Photo: Margaret McKinney/Highlands University
Highlands University freshman and Mora, New Mexico native Elisa Abeyta records side oats grama grass during a field lab for the university’s new conservation management degree program.
Las Vegas, N.M. — A new conservation management B.A. degree program at Highlands University is the first in New Mexico, opening career opportunities for students ranging from forest and resource planning to game wardens and park rangers.
“With this conservation management degree, we offer a whole universe of career options in the conservation arena for our students who want to work in the natural environment,” said forestry professor Craig Conley. “Today, the compelling challenge is to manage a wide array of natural resources including water, wildlife, biodiversity, soil and more. This is all within the context of human wellbeing, which is the difference between whether we just survive or thrive in the future.”
Conley said the new degree program will provide Highlands University students with additional professional tools to take on these natural resources challenges.
“The social, cultural and economic dimensions of these resources issues are at least as challenging as the significant scientific and technical components,” Conley said.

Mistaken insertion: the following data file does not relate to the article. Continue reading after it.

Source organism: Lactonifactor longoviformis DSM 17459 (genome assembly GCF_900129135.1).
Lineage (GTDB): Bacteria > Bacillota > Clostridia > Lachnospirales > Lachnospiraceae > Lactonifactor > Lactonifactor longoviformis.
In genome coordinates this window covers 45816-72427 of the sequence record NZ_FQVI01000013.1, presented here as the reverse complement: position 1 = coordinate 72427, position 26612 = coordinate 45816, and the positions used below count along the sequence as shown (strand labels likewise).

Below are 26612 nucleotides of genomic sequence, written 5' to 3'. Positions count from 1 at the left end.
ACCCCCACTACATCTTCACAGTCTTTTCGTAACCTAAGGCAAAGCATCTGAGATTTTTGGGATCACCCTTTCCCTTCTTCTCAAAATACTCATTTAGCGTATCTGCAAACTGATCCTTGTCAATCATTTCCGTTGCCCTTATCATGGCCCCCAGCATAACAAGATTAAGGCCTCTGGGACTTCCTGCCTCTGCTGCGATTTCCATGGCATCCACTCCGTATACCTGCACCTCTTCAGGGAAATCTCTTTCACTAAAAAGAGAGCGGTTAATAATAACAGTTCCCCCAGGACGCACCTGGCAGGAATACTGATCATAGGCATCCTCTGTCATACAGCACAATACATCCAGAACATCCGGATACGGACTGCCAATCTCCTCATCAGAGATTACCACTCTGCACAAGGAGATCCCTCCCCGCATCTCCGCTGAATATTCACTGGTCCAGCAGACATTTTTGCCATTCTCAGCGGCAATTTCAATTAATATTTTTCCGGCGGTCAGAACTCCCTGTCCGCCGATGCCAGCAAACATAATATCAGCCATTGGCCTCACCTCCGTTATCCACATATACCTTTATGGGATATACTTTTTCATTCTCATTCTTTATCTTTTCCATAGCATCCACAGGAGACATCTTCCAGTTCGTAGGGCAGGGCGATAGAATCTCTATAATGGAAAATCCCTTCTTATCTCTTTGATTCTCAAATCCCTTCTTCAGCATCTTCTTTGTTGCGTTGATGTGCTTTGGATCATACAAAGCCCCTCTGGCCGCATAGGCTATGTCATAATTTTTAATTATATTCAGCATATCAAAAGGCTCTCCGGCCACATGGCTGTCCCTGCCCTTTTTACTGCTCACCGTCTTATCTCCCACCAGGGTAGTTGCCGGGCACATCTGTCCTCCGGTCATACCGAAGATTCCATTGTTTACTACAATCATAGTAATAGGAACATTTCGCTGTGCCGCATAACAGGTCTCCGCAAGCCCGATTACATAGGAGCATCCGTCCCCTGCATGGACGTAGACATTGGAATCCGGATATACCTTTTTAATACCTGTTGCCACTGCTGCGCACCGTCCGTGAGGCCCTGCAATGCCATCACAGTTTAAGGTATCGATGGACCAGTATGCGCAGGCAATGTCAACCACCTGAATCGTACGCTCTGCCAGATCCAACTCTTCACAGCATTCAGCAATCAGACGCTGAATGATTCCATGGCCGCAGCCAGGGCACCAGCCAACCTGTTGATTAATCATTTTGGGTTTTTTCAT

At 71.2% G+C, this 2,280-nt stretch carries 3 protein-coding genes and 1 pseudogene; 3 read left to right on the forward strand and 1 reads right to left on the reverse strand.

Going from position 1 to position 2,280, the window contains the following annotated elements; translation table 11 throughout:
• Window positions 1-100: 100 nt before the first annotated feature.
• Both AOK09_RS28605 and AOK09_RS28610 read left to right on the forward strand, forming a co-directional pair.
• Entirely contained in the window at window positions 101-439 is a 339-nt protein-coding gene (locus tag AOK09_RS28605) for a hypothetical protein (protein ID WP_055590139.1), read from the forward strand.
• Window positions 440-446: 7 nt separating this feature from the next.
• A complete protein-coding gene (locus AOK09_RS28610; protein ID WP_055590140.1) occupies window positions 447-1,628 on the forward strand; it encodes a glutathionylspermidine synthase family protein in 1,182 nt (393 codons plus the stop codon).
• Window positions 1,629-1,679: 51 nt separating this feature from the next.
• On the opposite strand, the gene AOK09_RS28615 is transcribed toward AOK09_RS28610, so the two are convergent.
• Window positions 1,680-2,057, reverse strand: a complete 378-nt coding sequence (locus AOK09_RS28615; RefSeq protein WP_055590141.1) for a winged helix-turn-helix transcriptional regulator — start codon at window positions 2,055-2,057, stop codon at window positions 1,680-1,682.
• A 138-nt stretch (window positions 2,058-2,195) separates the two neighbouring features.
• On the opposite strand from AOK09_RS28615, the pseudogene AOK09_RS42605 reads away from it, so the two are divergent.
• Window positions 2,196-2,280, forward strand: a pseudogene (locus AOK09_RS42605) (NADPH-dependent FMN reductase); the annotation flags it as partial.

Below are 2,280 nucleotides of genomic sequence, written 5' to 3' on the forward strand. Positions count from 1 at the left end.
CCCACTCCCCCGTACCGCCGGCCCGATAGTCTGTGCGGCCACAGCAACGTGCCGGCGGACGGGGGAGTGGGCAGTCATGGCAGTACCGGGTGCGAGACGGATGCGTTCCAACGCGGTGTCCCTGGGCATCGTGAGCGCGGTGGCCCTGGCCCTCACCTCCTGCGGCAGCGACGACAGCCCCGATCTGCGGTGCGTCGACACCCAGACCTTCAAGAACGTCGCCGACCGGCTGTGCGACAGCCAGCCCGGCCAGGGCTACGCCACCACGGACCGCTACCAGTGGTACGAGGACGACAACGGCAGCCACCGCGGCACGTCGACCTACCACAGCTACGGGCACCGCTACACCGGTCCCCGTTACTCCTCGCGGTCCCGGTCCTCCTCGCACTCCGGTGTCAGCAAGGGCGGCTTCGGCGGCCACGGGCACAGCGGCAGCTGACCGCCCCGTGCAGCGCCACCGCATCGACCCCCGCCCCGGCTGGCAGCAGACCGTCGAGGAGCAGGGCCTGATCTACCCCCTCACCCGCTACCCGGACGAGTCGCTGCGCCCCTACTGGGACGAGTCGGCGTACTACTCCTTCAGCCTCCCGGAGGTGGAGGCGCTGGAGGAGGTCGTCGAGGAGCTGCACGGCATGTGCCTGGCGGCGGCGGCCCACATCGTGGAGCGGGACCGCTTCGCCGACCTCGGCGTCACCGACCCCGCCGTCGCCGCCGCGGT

While students take required core science credits in forestry, geology, biology anthropology and chemistry, Conley said it’s the minor options that make the new conservation degree unique and flexible.
“The complimentary minors, which are required for the degree, allow students to customize their education for their career interests. For example, a student interested in environmental conflict resolution could minor in psychology, someone with their sites set on being a science writer could minor in English, a student interested in environmental restoration could minor in business,” Conley said.
The conservation management degree is within the university’s Department of Natural Resources Management.
Albuquerque native Elia Fasanella is enrolled in the new degree program. The 30-year-old U.S. Army National Guardsman researched universities while deployed in the Sinai Peninsula in 2012.
“I was attracted to Highlands because it has the only accredited forestry degree program in New Mexico, and I knew I wanted to work in the outdoors,” Fasanella said. “I’m most interested in the ecology and restoration of landscapes so this new program is a perfect fit for me.”
Fasanella plans to pursue a master’s degree in natural resources management at Highlands with an emphasis in restoration ecology. His career goal is work for a state land management agency like New Mexico Game and Fish or a federal agency like the Bureau of Land Management.
“The job outlook is very strong in conservation management now,” Conley said. “In the public sector, a big wave of retirement is driving demand to fill these positions. Jobs are also growing in private industry for consultants in environmental assessment and field work.”
Conley took the lead in developing the conservation management degree, working closing with fellow forestry professors Sara Brown and David Hacker, as well as natural resources management professor Edward Martínez.
For more information about the new conservation management B.A. degree, go to www.nmhu.edu/conservation.